Anies and Muhaimin are running on a promise to make Indonesia “just and prosperous” by, among other things, building 40 new cities across the country and cancelling Jokowi’s plan for Nusantara.

They have also pledged to promote equal opportunities for small business owners in order to create more jobs across Indonesia.

Anies Baswedan. He is saluting to the crowd and smiling
Anies Baswedan studied in the US and was an academic before turning his hand to politics [Achmad Ibrahim/AP Photo]

What are the main election issues?

As in many countries around the world, Indonesians’ main concern is the cost of living and being able to provide for themselves and their families.

Economic growth slowed to 5.05 percent in 2023 compared with 5.3 percent the year before, according to Statistics Indonesia, mostly as a result of weak exports and lower commodity prices.

With people under 40 making up about half the total number of registered voters, employment is a key concern.

According to Statistics Indonesia, the unemployment rate in August 2023 was 5.32 percent and the average monthly wage across Indonesia was 3.18 million rupiahs ($203).

Other issues include human rights and democratic decline in Indonesia, with student protests flaring across university campuses in recent weeks as staff and students at some of Indonesia’s largest and most prominent universities including Gadjah Mada University in Yogyakarta and Universitas Indonesia have spoken out about the need for fair and transparent elections.

“The student actions over the past few days have the potential to be Indonesia’s largest student protest movement since 1997 and 1998. There are more students and university leaders expressing their concerns and grievances during the current protests compared to the other protests,” Alex Arifianto, a research fellow at the S Rajaratnam School of International Studies (RSIS) in Singapore, told Al Jazeera.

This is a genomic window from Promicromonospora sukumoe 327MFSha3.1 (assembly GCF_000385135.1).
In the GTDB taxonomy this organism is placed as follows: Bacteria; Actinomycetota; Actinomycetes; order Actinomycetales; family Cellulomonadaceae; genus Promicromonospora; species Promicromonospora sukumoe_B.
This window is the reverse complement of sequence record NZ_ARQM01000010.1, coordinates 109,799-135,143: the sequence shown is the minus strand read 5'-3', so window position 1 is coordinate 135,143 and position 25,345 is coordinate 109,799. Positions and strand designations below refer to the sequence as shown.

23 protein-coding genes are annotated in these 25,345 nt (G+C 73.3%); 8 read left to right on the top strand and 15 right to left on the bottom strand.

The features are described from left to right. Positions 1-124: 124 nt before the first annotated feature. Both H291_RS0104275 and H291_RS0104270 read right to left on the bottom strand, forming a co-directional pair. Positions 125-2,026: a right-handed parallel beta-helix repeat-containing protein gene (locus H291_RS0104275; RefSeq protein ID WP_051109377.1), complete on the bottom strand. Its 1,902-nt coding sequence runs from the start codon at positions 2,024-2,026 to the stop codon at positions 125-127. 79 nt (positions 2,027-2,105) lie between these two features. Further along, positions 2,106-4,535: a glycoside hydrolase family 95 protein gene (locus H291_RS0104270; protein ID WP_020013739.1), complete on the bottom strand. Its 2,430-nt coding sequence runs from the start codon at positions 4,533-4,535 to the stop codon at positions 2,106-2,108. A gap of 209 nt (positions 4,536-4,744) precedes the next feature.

“The government has to be very careful in how it chooses to deal with the new movement, especially if it grows faster after February 14 if students become unhappy with the results.”

Students on the streets of Jakarta amid concerns about Indonesia's democracy. They are carrying Indonesian flags and raising their fists
Some students have taken to the streets over concerns that Jokowi is not maintaining the neutrality required by the outgoing president [Dita Alangkara/AP Photo]

How does the election work?

Come February 14, polling stations across Indonesia’s three time zones (GMT +7/8/9), will open at 7am and close at 1pm.

All voters over the age of 17 will be given five different ballot papers to choose presidential and vice presidential candidates, as well as representatives at national, provincial, regional, and regency and city levels. Depending on the area, some polling stations are likely to see long queues as voters turn out early in an effort to escape the searing Indonesian heat that builds throughout the day.

In the voting booth, people make their choice by piercing the ballot paper with a nail in a process known as “coblos” which means “to punch”. It is felt that using a nail to punch a hole in the ballot paper makes it harder to manipulate votes.

Votes are counted in public at polling stations, with the paper ballots held up so everyone can see the light shining through the pierced hole as the names of the chosen candidates are read aloud. Once they have voted, every voter dips their little finger in indelible ink to guard against casting multiple votes.